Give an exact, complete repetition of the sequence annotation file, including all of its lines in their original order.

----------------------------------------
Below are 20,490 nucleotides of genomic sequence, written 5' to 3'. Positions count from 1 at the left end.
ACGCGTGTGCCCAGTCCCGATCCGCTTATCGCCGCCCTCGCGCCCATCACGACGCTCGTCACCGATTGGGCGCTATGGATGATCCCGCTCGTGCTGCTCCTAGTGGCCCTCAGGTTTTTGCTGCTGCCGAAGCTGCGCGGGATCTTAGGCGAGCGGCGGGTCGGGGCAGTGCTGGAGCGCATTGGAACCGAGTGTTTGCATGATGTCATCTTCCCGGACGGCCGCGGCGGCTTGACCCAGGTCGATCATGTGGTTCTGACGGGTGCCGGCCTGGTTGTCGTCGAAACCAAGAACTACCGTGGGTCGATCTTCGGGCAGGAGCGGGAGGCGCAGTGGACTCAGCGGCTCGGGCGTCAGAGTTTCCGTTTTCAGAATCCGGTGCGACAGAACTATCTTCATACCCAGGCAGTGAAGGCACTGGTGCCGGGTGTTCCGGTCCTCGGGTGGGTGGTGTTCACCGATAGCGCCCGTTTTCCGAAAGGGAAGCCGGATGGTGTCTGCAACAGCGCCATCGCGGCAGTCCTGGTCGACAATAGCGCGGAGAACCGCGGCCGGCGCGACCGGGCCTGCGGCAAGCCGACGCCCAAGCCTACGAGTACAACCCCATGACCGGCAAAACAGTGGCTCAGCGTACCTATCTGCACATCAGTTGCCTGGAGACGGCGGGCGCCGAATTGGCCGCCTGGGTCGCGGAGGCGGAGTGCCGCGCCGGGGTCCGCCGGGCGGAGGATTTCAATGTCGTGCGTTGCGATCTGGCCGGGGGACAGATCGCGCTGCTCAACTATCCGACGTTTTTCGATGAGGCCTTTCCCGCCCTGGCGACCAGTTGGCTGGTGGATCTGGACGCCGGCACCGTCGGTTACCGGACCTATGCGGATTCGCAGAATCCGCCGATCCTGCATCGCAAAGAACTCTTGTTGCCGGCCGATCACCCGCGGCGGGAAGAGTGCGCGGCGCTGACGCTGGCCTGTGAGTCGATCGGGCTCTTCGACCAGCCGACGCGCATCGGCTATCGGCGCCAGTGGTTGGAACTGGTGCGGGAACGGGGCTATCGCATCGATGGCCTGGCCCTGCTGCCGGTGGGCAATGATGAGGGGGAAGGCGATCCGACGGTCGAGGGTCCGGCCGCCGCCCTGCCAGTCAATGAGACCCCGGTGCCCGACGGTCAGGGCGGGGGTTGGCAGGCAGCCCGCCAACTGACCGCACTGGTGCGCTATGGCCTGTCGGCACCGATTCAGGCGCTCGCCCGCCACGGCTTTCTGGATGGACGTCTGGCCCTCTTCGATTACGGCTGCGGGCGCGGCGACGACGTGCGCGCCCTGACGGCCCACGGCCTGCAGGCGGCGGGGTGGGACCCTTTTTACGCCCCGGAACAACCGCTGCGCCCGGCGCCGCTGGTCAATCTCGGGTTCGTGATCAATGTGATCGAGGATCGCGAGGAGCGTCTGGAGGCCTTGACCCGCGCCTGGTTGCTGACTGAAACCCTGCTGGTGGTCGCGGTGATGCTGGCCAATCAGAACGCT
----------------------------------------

Below are 20,490 nucleotides of genomic sequence, written 5' to 3'. Positions count from 1 at the left end.
ACGCGTGTGCCCAGTCCCGATCCGCTTATCGCCGCCCTCGCGCCCATCACGACGCTCGTCACCGATTGGGCGCTATGGATGATCCCGCTCGTGCTGCTCCTAGTGGCCCTCAGGTTTTTGCTGCTGCCGAAGCTGCGCGGGATCTTAGGCGAGCGGCGGGTCGGGGCAGTGCTGGAGCGCATTGGAACCGAGTGTTTGCATGATGTCATCTTCCCGGACGGCCGCGGCGGCTTGACCCAGGTCGATCATGTGGTTCTGACGGGTGCCGGCCTGGTTGTCGTCGAAACCAAGAACTACCGTGGGTCGATCTTCGGGCAGGAGCGGGAGGCGCAGTGGACTCAGCGGCTCGGGCGTCAGAGTTTCCGTTTTCAGAATCCGGTGCGACAGAACTATCTTCATACCCAGGCAGTGAAGGCACTGGTGCCGGGTGTTCCGGTCCTCGGGTGGGTGGTGTTCACCGATAGCGCCCGTTTTCCGAAAGGGAAGCCGGATGGTGTCTGCAACAGCGCCATCGCGGCAGTCCTGGTCGACAATAGCGCGGAGAACCGCGGCCGGCGCGACCGGGCCTGCGGCAAGCCGACGCCCAAGCCTACGAGTACAACCCCATGACCGGCAAAACAGTGGCTCAGCGTACCTATCTGCACATCAGTTGCCTGGAGACGGCGGGCGCCGAATTGGCCGCCTGGGTCGCGGAGGCGGAGTGCCGCGCCGGGGTCCGCCGGGCGGAGGATTTCAATGTCGTGCGTTGCGATCTGGCCGGGGGACAGATCGCGCTGCTCAACTATCCGACGTTTTTCGATGAGGCCTTTCCCGCCCTGGCGACCAGTTGGCTGGTGGATCTGGACGCCGGCACCGTCGGTTACCGGACCTATGCGGATTCGCAGAATCCGCCGATCCTGCATCGCAAAGAACTCTTGTTGCCGGCCGATCACCCGCGGCGGGAAGAGTGCGCGGCGCTGACGCTGGCCTGTGAGTCGATCGGGCTCTTCGACCAGCCGACGCGCATCGGCTATCGGCGCCAGTGGTTGGAACTGGTGCGGGAACGGGGCTATCGCATCGATGGCCTGGCCCTGCTGCCGGTGGGCAATGATGAGGGGGAAGGCGATCCGACGGTCGAGGGTCCGGCCGCCGCCCTGCCAGTCAATGAGACCCCGGTGCCCGACGGTCAGGGCGGGGGTTGGCAGGCAGCCCGCCAACTGACCGCACTGGTGCGCTATGGCCTGTCGGCACCGATTCAGGCGCTCGCCCGCCACGGCTTTCTGGATGGACGTCTGGCCCTCTTCGATTACGGCTGCGGGCGCGGCGACGACGTGCGCGCCCTGACGGCCCACGGCCTGCAGGCGGCGGGGTGGGACCCTTTTTACGCCCCGGAACAACCGCTGCGCCCGGCGCCGCTGGTCAATCTCGGGTTCGTGATCAATGTGATCGAGGATCGCGAGGAGCGTCTGGAGGCCTTGACCCGCGCCTGGTTGCTGACTGAAACCCTGCTGGTGGTCGCGGTGATGCTGGCCAATCAGAACGCT